February 26, 2021

You’re the Boss: A Weekly Roundup of Small Business News

What’s affecting me, my clients and other small-business owners this week.

Hurricane Damage Watch

Nate Silver does the worst-case-scenario math — but the damages don’t seem to be as bad as feared.

Red Tape Update: Black Market Lemonade

The White House unveils a plan to help small businesses cut red tape, but business groups are lukewarm to the proposal. Congress introduces a Web tax bill while the House G.O.P. is getting closer to finalizing its regulatory rollback agenda for the fall. But hold on, three-quarters of our leaders lack a business background (pdf). Chicago, meanwhile, requires a license to help people fill out the paperwork to get a business permit, and Alabama’s new immigration law is irking businesses. A few brave kids buy illegal lemonade. A new survey finds that nearly one of every 10 midsize or big employers expects to stop offering health coverage to workers once federal insurance exchanges open in 2014. Felix Salmon discusses the regulations facing electronic payment companies. United States Department of Agriculture energy grants go to 900 farmers and small businesses.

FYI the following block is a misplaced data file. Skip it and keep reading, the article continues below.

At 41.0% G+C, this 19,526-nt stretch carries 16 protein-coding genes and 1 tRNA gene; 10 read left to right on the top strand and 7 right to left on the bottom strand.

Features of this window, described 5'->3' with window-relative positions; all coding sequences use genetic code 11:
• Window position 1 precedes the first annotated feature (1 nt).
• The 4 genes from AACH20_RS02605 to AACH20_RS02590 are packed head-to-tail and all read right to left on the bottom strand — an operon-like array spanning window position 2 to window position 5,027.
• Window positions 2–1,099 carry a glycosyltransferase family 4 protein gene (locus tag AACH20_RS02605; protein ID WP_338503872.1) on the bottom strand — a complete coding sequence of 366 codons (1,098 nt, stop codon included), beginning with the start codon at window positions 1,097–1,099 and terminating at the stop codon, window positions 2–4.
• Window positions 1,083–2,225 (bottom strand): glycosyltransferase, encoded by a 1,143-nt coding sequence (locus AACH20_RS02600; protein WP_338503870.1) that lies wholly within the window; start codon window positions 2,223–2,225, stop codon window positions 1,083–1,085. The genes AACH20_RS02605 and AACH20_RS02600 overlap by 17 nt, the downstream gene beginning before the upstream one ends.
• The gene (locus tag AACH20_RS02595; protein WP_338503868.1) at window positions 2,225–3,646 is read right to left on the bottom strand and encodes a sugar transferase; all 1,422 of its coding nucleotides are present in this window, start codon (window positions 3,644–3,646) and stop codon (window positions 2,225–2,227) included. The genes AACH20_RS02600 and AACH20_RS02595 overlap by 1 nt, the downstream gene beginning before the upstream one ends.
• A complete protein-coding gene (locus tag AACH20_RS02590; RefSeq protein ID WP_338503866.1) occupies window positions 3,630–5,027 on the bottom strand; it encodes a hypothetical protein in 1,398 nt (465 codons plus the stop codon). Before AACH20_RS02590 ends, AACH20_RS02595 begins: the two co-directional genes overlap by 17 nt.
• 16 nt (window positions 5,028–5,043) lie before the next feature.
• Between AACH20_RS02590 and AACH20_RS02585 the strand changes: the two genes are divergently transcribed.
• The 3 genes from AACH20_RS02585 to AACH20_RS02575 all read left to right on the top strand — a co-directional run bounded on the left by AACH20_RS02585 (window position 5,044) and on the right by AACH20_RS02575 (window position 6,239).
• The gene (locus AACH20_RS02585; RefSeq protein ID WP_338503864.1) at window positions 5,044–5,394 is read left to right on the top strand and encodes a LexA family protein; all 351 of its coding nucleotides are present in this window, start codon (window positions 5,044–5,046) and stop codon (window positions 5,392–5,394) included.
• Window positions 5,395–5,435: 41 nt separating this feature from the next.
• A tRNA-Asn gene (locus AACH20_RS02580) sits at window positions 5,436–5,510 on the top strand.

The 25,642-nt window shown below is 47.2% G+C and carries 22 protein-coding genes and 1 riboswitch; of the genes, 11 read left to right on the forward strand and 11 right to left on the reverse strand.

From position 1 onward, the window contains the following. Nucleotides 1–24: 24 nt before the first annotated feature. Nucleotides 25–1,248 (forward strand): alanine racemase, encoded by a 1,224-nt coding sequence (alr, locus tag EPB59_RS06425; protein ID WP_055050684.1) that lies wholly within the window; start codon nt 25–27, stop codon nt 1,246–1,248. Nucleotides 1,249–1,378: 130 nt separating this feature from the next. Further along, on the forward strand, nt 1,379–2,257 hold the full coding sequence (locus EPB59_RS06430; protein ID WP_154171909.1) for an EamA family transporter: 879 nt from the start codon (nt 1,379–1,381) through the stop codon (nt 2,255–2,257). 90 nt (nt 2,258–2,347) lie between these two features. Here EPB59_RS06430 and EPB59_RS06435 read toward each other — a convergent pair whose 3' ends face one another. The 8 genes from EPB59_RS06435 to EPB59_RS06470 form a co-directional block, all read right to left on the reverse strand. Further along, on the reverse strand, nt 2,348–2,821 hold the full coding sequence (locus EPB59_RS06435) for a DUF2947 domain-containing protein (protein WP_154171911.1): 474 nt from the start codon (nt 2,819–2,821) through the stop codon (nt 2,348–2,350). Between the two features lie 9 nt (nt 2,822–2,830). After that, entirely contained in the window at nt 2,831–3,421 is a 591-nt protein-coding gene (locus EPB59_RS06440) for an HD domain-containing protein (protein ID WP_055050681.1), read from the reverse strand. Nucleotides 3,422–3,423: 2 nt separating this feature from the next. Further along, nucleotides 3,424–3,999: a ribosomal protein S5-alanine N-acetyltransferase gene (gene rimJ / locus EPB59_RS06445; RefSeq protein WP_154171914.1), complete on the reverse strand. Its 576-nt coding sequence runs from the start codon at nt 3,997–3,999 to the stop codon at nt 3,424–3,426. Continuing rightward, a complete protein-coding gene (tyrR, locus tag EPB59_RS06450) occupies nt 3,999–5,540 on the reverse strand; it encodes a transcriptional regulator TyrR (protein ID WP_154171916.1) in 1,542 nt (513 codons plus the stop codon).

The Fed: The Chairman Speaks

Ben S. Bernanke offers nothing to boost the economy. Cullen Roche thinks “you almost have to have been asleep over the last year to conclude that more QE (quantitative easing) is now going to save the day. As I said before it even started, QE2 was a monetary nonevent. QE3 will almost certainly be more of the same unless Bernanke substantially alters the form in which it is implemented.” Turns out that even though the Wall Street “aristocracy” got $1.2 trillion from the Fed during the last crisis, thousands of layoffs are expected on Wall Street this fall.

The Data: Wait. What Was That About Richard Branson?